How to Use Inigo with Apollo Gateway and Better Understand Your Subgraphs

Eric Murphy·


In Subgraph Visibility in GraphQL, we examined Inigo’s subgraph visibility features at a high level. This blog post will go a level deeper on how to implement subgraph visibility with Apollo Gateway. We will walk through the setup of Inigo and what changes need to be made to your Apollo Gateway implementation.

Why Inigo to Understand Your Apollo Gateway or Router Subgraph?

As we covered in Subgraph Visibility in GraphQL, there are four basic needs for visualizing and understanding your subgraphs, which are:

  1. Performance monitoring: It's important to monitor metrics like response times, error rates, and throughput for each subgraph. This allows teams to identify performance bottlenecks and optimize the subgraphs accordingly.
  2. Usage analytics: Understanding how each subgraph is being used—which fields and types are queried most frequently—helps teams make better decisions about schema design and resource allocation.
  3. Error tracking: Having visibility into errors at the subgraph level simplifies debugging and troubleshooting. Teams can trace errors back to the source subgraph and subgraph owners have the necessary context to resolve issues.
  4. Security monitoring: Monitoring security-related metrics for each subgraph, like authentication failures or abnormal usage spikes, helps identify potential vulnerabilities or attacks early on. Error tracking: Having visibility into errors at the subgraph level simplifies debugging and troubleshooting. Teams can trace errors back to the source subgraph and subgraph owners have the necessary context to resolve issues. Once you complete the steps to set up Apollo Gateway with Inigo, you can independently apply these capabilities to not only the supergraph but the subgraphs as well.

GraphQL Gateway Demo Application

There is a comprehensive guide available on GitHub to walk you through installing and running Inigo with Apollo Gateway, and this blog will summarize the steps.

On your local machine, you should clone the repository. We will be working with the apollo-gateway-demo subdirectory in this repository. This demo application in this subdirectory contains four microservices, each owning its own part of a federated GraphQL schema. There is an Apollo Gateway implementation that joins the subgraphs into a supergraph that can be easily queried using the Apollo sandbox.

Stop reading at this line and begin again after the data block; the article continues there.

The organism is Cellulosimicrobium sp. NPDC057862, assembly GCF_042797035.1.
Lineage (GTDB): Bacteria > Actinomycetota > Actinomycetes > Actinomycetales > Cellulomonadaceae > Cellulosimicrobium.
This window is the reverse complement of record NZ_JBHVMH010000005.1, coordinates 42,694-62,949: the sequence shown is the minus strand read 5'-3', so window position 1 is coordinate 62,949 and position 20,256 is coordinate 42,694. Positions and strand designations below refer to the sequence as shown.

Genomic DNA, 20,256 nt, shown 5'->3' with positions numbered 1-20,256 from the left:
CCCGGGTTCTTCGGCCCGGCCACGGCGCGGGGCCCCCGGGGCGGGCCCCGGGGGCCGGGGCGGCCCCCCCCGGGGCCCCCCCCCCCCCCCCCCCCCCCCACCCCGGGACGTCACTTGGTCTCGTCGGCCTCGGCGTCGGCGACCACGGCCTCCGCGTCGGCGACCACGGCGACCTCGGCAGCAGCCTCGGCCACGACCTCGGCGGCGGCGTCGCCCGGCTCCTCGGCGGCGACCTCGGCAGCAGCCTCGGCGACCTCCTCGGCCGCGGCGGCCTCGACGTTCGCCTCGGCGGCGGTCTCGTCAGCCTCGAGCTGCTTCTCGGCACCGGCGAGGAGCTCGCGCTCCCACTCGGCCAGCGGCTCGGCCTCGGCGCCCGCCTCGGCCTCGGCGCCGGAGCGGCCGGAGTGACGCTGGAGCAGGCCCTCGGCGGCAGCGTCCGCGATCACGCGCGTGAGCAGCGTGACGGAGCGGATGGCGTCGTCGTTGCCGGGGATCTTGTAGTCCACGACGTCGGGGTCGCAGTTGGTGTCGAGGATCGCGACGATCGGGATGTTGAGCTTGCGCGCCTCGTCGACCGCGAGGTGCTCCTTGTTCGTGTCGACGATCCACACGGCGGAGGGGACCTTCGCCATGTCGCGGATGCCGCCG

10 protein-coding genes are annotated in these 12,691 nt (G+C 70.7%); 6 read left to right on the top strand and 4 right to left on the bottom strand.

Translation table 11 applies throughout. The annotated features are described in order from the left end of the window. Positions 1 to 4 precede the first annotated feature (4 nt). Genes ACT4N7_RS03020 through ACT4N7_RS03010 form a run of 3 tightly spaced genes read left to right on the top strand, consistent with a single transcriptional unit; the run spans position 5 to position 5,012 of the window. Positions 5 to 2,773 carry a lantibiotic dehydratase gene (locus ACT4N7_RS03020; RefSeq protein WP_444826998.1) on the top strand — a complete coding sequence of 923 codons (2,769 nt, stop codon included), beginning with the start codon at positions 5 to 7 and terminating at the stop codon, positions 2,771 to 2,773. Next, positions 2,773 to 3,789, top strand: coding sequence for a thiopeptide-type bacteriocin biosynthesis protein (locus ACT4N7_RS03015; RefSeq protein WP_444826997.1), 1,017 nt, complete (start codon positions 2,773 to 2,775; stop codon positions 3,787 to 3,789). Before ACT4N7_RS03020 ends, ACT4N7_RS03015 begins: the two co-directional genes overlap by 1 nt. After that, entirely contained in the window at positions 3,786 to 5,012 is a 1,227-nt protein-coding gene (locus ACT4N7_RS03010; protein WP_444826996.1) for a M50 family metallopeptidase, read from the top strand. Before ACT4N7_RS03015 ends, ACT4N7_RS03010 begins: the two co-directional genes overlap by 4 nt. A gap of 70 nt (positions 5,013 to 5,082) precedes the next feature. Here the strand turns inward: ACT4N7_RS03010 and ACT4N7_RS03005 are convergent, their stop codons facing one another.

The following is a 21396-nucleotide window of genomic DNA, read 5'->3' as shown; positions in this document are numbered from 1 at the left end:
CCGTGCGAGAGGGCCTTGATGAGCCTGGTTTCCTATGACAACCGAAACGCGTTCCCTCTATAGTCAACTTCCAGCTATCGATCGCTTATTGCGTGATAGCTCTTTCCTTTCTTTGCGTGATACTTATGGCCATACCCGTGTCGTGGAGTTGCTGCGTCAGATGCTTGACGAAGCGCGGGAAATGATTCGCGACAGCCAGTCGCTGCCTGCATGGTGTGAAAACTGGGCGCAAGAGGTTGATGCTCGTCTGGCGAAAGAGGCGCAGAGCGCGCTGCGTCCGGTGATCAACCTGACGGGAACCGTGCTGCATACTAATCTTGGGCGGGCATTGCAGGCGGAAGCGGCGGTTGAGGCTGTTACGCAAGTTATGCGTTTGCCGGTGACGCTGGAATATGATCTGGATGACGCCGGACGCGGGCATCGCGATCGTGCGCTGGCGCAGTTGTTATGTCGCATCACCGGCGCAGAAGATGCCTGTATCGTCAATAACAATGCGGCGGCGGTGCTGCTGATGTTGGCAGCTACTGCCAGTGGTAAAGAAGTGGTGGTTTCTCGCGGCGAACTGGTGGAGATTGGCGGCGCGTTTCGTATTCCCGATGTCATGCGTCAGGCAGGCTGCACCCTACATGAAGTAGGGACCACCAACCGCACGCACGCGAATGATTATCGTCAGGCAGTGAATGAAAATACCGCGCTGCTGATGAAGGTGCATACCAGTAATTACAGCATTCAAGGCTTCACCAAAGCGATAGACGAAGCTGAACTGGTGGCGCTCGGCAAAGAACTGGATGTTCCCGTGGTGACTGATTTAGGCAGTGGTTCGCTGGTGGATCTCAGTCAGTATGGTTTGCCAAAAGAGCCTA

You will likely want to open the apollo-gateway-demo subdirectory in VS Code. Once there, in the terminal, you should run npm install to build the current version of the project before continuing. The microservices can be started with npm run start-services, and, in a separate terminal, the gateway can be started with npm run start-gateway. The gateway will then be available at http://localhost:4000, where you can access the Apollo sandbox. To make sure everything is running correctly, try to execute the following my_reviewed_products_to_buy_again query:

query my_reviewed_products_to_buy_again {
  me {
    reviews {
      product {
      review: body

You should get a query response as shown in Figure 1:

use_inigo_with_apollo_gateway_1.png Figure 1. Results of the my_reviewed_products_to_buy_again query in Apollo sandbox

This sample query will exercise all four microservices for this supergraph, which are accounts, products, inventory, and reviews. If you would like to know more about the implementation of this demo application, including the subgraph schemas, details are available in the README.

Installing Inigo into the Apollo Gateway Demo Application

The README provides a detailed walkthrough, but here are the basic steps to install Inigo in Apollo Gateway:

  1. Install the inigo CLI
  2. Create a Gateway configuration and apply it with the Inigo CLI
  3. npm install inigo-js and npm install the Inigo middleware library
  4. Add the require imports for Inigo (in JavaScript)
  5. Add InigoPlugin and InigoFetchGatewayInfo to your code

Apply the Gateway Configuration with Inigo CLI

For Inigo, a Gateway configuration is needed to set up the Inigo Service for the various subgraphs that your application has. The demo application has a gateway.yml file that contains the following configuration:

kind: Gateway
name: apollo-gateway-demo
    - name: accounts
      url: "http://localhost:4001/graphql"
    - name: reviews
      url: "http://localhost:4002/graphql"
    - name: products
      url: "http://localhost:4003/graphql"
    - name: inventory
      url: "http://localhost:4004/graphql"

This configuration can be applied using inigo apply inigo/gateway.yml. For all of the details, once again, please see the README. After this has been applied, you will be able to see the service and its subgraph services in the Inigo UI as shown in Figure 2: